The unfortunate reality is that there are several strains of statism, all of which are bad.

By the way, one of Hillary Clinton’s advisors, Gene Sperling, was recently asked about the difference between a socialist and a Democrat and was accused of dodging the question just like Hillary (and, I would add, Debbie Wasserman-Schultz).

“I’m not here to do general definitions,” replied Gene Sperling, a Hillary Clinton economic adviser, when asked by MSNBC: ‘What is the difference between a socialist and a Democrat?’ MSNBC’s Chris Matthews stumped Hillary Clinton with the same question several months ago.

Though, if you watch the interview, I think Gene actually gets close to the truth. He said Hillary was a “progressive” (which presumably means lots of redistribution), but nonetheless supports the market economy (as opposed to state planning).

To be sure, there are many examples of Hillary wanting to engage in interventionism, so Sperling may be right about socialism but wrong about Mrs. Clinton.

Let’s close with a video on socialism from Dennis Prager, though it applies equally to redistributionism (or any system where people can use the coercive power of government to obtain unearned goodies).

One of the most insightful parts of the video was when Dennis pointed out that excessive government weakens character. Which is just another way of pointing out that statism erodes social capital.

And I fear he’s right that regaining and restoring character is not that easy. Once people have decided that it’s morally acceptable to use the power of government to take what other people have produced, restoring an ethical society is probably like putting toothpaste back in a tube.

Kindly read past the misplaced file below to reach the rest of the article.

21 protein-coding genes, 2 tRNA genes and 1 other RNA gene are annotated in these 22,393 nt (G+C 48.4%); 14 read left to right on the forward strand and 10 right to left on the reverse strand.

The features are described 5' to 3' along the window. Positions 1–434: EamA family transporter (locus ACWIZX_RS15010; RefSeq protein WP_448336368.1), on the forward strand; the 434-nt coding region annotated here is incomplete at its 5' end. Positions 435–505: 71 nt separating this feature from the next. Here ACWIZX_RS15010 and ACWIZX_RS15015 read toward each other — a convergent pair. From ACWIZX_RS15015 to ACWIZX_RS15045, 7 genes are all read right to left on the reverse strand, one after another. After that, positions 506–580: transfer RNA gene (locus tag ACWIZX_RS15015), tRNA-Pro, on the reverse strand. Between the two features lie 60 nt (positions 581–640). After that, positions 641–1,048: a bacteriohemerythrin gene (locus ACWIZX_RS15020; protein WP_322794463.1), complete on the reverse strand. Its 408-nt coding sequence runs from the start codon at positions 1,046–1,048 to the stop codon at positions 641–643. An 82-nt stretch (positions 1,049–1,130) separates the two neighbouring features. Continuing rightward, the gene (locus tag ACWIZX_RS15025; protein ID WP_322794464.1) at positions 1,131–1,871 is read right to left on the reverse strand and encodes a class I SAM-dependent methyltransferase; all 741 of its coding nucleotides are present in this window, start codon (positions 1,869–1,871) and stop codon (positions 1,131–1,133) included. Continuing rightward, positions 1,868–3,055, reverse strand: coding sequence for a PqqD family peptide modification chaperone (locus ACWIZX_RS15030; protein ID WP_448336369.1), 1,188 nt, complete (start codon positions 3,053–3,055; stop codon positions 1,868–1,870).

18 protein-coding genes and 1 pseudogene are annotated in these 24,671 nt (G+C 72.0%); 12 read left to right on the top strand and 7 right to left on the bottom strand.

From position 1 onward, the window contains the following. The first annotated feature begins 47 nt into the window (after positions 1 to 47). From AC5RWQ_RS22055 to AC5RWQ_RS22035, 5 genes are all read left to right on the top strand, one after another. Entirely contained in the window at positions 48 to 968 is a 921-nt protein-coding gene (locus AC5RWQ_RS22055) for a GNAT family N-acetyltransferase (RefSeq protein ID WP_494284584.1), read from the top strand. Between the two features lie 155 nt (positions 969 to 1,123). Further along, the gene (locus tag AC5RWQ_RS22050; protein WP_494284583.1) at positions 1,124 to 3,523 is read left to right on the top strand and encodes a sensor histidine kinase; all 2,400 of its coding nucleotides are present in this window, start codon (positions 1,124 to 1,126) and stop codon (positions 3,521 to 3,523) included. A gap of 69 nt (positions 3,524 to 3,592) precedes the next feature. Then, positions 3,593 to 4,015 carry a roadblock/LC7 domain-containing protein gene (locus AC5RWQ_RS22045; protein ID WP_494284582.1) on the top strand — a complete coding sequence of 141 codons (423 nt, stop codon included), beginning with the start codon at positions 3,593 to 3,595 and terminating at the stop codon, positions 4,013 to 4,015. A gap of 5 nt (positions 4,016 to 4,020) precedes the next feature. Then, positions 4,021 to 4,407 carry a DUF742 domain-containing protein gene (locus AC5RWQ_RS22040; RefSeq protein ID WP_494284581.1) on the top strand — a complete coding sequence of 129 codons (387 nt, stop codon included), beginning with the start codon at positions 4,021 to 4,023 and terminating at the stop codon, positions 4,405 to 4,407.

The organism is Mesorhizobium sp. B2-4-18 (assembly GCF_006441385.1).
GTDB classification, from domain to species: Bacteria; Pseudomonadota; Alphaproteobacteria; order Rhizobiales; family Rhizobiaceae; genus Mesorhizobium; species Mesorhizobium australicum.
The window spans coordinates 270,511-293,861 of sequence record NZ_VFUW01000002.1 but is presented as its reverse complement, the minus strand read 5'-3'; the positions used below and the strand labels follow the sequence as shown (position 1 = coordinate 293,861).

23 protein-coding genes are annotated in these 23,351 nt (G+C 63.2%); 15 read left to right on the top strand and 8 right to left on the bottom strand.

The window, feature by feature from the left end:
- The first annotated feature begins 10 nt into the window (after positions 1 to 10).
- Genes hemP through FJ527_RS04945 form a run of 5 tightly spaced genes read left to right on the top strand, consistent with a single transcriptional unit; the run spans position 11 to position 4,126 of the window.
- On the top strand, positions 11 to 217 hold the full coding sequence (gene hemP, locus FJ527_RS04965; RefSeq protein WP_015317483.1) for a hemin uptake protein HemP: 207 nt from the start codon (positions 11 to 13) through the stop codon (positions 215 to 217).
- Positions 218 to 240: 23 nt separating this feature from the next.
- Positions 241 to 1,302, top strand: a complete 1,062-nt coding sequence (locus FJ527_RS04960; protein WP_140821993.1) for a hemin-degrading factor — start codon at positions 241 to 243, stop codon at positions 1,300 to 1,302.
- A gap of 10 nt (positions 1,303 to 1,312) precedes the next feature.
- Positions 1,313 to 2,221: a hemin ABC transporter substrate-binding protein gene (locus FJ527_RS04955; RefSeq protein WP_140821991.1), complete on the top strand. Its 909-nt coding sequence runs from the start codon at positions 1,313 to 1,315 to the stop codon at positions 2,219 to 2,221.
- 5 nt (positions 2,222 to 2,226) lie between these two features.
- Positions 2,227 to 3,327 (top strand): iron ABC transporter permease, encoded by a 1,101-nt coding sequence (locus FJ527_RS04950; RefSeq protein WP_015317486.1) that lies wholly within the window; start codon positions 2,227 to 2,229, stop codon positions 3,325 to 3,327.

Which explains why I am so miserably pessimistic about the future of places such as Greece.

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I shared yesterday a remarkable TV show about Estonia’s entrepreneurial miracle.

Today, let’s look at the Chilean version in the series. It shows how the South American nation, which now is ranked very high for economic freedom, is a shining example of how small government and free markets are a recipe for good results.

I don’t follow Chile as closely as Estonia, so instead of five good and bad policy developments (or lack thereof) in the nation, we’ll focus on three favorable items and one unfortunate feature.

Here are the three most positive policy lessons from Chile

First, Chile is the world champion for personal retirement accounts. It shifted from a failed pay-as-you-go tax-and-transfer to a funded system of personal accounts. Workers were given the opportunity to stay in the old system, but more than 95 percent realized it was better to have private savings rather than empty promised from politicians.

Second, Chile’s shift to free trade and away from protectionism has been enormously beneficial for the economy. Openness has produced big benefits for consumers, and also created big markets for exports.